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The Public Enemy

Year: 1931
Studio: Warner Bros
Director: William A Wellman
Writer: Kubec Glasmon/John Bright/Harvey F Thew
Cast: James Cagney, Edward Woods, Jean Harlow

This film is worth watching if you're a film fan because while it might not be the first hoodlum/gangster movie ever, it's regarded as ground zero for many of the styles, influences and hallmarks that have inspired generations of directors who've made crime thrillers their own since. In fact I think it was Scorsese who extolled its virtues to the extent that I decided to watch it.

And while it can't escape some of the stylistic trappings of the period, it has a surprisingly dark tone where it matters that makes it much more than just a period piece.

Apart from some theatrical flourishes, the biggest difference between then and now is the disclaimer the studio affixed to the beginning of the movie.

Like the sexploitation and extreme gore romps of the 1970s the filmmakers and distributors tried to get away with by promoting them as educational when both they and audiences knew they'd only be consumed as video nasty grot, Warner Bros probably knew adults would line up for the implicit thrills of a movie depicting organised crime.

But, deep in pre-Hays Code territory (it's a classic example of the sort of movie that was used as an example to enforce it) and its restrictions of portraying characters profiting from illegal activities, there's a slightly ham fisted post-title card explaining how crime is a rising scourge in society and the events and people like those depicted must be stamped out before it's too late.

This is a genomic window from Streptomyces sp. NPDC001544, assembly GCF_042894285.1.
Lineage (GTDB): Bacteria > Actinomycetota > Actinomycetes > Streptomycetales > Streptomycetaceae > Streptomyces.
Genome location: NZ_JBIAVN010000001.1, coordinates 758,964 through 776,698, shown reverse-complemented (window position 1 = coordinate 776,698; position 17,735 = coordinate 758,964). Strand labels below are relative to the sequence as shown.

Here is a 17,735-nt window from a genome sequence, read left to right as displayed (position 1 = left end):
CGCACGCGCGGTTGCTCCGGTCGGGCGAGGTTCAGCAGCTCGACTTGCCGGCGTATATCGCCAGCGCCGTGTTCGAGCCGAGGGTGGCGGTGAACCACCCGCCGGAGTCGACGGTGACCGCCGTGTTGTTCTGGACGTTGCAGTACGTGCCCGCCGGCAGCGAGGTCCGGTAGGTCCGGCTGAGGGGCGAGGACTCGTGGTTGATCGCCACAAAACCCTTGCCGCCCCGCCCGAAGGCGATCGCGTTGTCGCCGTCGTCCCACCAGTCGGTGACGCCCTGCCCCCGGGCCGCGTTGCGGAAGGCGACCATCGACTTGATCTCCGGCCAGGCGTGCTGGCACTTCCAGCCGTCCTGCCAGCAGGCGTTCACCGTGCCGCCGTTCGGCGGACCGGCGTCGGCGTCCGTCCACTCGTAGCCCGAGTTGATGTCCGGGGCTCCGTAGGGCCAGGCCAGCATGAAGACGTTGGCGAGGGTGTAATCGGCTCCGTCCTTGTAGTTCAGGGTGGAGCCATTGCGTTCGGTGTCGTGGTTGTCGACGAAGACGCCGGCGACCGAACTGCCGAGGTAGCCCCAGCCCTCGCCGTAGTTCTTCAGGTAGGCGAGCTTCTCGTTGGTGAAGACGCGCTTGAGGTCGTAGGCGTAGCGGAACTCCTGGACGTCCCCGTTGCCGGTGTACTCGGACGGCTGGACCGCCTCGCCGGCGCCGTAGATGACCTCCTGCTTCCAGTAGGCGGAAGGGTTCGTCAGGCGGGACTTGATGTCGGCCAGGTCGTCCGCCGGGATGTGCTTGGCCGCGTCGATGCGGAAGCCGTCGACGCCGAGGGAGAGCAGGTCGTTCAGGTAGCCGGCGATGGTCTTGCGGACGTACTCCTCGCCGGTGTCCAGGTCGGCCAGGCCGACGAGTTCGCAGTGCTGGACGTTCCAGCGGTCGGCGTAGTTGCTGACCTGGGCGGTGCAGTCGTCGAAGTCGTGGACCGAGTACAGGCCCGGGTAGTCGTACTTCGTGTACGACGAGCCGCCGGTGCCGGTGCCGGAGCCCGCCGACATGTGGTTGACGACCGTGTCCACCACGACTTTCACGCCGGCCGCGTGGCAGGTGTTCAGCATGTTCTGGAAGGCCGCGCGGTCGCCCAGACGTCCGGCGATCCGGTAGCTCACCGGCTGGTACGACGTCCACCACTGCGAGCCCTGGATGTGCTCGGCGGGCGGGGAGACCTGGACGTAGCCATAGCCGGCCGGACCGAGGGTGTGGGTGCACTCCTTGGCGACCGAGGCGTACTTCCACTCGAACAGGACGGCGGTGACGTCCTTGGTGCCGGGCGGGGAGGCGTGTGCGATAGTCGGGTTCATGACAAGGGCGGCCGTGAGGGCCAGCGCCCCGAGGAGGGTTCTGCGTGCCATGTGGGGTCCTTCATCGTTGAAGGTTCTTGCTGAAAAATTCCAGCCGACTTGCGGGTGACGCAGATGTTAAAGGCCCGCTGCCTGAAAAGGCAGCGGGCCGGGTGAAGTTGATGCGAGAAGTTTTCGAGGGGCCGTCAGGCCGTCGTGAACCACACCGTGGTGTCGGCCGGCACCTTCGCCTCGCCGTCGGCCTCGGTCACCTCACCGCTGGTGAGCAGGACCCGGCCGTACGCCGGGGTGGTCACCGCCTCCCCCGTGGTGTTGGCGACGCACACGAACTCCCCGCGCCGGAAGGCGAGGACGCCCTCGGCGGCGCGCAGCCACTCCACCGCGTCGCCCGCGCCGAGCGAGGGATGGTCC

Tom (to be portrayed by James Cagney as an adult, in the role he's still most known for) is a street hood who grows up with his best friend Matt (Edward Woods), running petty stings on the streets as kids in early 20th century Chicago.

From early on it's obvious Tom and Matt are irredeemable. They steal goods and fence them through a local hood named Putty Nose, eventually graduating to robbery when he recruits them for a job in a warehouse.

The boys' nerves send the job off the rails, resulting in the killing of a gang member. They panic and run back to Putty Nose's hideout to find he's skipped town, leaving them high and dry.

But they get a taste for more serious crime and while they rise through the ranks of the local underground, Tom's war hero older brother continually butts heads with him, rejecting Tom and the way he makes a living all while their mother seems to turn a blind eye out of love for her boy.

Prohibition starts and the guys make a killing out of alcohol, become crime lords in their own right under the patronage of a city-level boss, Paddy, pick up and discard lovers (including then-starlet Jean Harlow as Tom's moll) and enjoy the good life.

But in classic genre fashion that stands to this day (see countless examples like Goodfellas, The Departed, Scarface), the good times can't last and either rival gangs or the law is going to catch up with you.

In this case it's the opposing family of Schemer Burns. When another contact and senior syndicate member the boys work with, Nails Nathan, dies in an horse riding accident, Burns' army closes in to take advantage of the power vacuum, sealing their fates.

What happens to Tom is as well written a denouement as any organised crime drama to this day and even though the preceding scene telegraphs it a bit too much for modern audiences to miss, I can imagine the genuine gasps of shock audiences back in 1931 would have expressed.

Go to witness where one of the enduring genres in Hollywood cinema began, stay for some very real and well-handled ideas.

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